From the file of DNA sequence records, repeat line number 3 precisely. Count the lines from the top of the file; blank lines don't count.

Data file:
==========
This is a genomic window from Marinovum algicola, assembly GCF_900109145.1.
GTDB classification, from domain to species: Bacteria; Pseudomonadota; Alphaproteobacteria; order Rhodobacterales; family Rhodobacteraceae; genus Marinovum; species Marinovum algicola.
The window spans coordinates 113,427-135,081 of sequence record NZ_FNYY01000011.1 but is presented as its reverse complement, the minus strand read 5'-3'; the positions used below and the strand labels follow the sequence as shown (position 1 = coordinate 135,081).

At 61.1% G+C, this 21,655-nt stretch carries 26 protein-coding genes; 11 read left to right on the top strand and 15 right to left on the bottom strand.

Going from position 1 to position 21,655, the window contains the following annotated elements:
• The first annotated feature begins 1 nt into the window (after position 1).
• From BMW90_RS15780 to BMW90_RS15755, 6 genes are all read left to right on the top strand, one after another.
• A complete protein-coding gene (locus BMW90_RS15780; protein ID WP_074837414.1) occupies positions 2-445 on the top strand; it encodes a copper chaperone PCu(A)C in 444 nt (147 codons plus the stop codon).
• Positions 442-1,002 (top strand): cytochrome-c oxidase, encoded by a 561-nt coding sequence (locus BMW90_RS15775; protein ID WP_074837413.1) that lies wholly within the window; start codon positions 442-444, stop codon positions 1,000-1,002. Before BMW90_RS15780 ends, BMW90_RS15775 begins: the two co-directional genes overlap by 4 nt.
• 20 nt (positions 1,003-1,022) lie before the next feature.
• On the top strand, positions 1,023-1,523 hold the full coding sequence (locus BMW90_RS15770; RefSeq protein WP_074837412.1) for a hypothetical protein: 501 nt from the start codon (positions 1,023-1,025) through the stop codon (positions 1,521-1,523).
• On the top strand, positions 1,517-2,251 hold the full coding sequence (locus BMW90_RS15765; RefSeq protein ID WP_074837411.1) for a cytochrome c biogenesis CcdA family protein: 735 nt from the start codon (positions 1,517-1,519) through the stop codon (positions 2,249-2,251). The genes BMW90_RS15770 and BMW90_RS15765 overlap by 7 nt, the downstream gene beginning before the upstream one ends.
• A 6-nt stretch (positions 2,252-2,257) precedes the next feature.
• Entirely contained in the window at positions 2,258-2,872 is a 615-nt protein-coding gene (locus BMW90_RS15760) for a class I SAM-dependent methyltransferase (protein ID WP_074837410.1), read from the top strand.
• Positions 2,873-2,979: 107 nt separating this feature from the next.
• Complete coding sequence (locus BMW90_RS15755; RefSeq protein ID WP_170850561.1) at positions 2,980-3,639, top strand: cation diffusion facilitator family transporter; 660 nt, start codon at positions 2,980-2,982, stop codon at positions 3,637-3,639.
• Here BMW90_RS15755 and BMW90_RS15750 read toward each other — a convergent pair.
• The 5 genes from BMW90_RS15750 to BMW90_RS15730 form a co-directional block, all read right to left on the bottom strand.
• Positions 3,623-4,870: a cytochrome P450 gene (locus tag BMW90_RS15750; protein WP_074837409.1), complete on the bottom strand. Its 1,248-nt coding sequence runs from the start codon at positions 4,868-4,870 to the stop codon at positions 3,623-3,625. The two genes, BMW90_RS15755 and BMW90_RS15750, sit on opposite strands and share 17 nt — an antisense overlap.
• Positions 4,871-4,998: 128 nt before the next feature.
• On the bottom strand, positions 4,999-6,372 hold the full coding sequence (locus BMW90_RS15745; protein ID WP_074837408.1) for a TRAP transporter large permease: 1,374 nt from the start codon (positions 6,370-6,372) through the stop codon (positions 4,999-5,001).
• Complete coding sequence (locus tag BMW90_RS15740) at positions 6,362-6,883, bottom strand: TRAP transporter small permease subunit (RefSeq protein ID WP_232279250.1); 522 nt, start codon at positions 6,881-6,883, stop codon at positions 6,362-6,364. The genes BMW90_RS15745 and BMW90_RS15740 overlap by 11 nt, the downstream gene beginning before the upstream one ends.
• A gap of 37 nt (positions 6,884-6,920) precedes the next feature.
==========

The window spans coordinates 113,427-135,081 of sequence record NZ_FNYY01000011.1 but is presented as its reverse complement, the minus strand read 5'-3'; the positions used below and the strand labels follow the sequence as shown (position 1 = coordinate 135,081).